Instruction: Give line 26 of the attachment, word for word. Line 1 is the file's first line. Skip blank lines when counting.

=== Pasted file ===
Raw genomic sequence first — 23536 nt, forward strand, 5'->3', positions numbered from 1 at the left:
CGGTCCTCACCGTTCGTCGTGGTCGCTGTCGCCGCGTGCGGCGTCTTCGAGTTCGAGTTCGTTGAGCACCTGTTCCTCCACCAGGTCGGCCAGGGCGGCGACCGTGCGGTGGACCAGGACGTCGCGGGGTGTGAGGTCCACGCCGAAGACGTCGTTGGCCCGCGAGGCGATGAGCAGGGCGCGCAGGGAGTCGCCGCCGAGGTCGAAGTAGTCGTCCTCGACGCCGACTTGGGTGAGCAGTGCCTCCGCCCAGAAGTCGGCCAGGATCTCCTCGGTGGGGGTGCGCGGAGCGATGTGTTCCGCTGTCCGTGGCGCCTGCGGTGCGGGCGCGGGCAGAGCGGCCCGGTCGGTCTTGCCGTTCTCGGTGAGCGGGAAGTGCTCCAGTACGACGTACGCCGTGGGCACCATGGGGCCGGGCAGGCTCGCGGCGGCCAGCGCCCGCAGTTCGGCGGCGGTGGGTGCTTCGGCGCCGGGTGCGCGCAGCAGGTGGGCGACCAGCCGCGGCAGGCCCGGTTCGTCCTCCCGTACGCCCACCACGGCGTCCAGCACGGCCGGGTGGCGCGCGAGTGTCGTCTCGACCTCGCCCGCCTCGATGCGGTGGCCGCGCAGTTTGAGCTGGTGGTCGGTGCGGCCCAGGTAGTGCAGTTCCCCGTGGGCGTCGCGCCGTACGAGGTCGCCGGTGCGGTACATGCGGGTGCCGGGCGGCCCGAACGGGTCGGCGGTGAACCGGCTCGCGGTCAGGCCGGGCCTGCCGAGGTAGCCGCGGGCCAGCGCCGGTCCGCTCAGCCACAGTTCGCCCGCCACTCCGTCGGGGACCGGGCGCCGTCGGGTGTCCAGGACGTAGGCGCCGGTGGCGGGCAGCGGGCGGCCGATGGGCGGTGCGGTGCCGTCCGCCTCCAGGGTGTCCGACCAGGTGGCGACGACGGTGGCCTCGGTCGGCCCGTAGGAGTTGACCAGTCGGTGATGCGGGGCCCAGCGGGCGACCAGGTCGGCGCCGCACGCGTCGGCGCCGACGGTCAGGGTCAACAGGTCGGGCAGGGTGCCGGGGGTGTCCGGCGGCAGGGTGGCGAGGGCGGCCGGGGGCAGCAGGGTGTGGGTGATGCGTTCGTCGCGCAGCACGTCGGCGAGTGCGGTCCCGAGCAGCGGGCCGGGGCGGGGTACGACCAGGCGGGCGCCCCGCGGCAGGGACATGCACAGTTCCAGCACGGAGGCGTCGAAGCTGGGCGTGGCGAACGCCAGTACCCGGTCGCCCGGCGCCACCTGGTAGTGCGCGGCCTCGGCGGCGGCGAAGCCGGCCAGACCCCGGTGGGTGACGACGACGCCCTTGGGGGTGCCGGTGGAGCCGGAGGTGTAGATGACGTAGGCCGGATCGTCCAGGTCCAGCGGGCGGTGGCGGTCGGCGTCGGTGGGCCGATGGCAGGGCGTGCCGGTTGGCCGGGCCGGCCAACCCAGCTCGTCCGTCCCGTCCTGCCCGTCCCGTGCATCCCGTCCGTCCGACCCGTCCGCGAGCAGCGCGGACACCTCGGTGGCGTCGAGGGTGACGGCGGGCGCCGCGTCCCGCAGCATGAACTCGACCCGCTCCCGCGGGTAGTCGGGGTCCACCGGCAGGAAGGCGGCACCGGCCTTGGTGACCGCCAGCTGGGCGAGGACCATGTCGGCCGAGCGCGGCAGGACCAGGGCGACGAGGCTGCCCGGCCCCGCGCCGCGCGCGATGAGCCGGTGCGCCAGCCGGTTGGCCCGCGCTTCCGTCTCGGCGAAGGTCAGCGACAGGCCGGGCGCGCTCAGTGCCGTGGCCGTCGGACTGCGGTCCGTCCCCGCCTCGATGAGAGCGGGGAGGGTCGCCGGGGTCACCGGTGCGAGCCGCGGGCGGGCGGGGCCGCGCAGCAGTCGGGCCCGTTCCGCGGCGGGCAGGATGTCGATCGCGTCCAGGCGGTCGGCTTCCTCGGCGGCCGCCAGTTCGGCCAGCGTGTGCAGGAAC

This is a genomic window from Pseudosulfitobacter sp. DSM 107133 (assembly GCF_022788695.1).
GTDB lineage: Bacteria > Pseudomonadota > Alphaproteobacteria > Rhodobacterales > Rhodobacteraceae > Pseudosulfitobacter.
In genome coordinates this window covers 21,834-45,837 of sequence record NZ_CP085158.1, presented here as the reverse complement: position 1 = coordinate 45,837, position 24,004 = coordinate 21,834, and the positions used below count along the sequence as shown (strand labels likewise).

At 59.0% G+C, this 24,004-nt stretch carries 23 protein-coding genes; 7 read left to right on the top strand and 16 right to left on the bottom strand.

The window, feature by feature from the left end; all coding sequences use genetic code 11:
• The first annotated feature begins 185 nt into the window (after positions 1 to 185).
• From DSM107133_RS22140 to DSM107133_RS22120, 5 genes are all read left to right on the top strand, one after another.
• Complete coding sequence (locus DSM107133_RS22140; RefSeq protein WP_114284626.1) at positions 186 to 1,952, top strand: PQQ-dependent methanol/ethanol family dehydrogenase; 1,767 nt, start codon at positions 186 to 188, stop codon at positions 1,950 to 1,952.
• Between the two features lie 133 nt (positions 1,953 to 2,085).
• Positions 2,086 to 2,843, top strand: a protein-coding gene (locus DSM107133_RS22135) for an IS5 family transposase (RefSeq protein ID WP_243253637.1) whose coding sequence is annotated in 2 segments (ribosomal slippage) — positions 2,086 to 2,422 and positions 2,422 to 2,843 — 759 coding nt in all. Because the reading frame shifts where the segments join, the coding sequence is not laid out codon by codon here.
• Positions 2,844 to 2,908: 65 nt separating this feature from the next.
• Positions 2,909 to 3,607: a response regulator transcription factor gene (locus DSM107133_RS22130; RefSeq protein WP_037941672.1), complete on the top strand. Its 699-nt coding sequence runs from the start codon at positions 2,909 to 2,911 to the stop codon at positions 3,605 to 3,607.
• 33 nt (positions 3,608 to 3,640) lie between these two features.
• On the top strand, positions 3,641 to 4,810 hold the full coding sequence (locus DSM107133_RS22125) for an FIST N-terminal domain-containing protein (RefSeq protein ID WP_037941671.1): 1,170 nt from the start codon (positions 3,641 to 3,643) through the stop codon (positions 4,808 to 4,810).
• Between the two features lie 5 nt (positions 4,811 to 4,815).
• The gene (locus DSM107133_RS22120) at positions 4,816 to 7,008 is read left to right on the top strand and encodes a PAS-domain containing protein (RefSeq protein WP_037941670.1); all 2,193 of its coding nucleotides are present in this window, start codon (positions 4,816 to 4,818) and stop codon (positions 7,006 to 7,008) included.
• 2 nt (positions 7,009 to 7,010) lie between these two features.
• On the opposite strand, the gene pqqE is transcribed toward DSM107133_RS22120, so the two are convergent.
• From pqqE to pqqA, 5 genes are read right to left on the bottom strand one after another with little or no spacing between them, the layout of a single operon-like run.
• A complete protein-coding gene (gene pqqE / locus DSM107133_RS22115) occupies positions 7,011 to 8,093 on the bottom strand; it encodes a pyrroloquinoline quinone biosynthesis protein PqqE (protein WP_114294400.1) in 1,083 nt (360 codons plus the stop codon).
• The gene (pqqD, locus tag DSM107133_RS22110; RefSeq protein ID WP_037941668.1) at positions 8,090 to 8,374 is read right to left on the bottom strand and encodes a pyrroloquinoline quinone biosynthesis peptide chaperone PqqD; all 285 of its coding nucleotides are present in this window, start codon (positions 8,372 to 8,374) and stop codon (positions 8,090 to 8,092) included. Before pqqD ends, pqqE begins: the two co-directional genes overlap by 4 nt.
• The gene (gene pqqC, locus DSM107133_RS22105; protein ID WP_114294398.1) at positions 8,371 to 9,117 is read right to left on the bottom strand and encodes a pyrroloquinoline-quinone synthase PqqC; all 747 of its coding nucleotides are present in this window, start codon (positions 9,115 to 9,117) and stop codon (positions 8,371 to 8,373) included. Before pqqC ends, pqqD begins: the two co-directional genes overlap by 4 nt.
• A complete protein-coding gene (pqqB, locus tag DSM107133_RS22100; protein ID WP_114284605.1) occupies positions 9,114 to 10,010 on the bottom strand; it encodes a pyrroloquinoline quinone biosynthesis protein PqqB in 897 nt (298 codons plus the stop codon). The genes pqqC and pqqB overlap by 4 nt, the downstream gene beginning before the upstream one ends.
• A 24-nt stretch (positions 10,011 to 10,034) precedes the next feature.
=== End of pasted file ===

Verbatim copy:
• A 24-nt stretch (positions 10,011 to 10,034) precedes the next feature.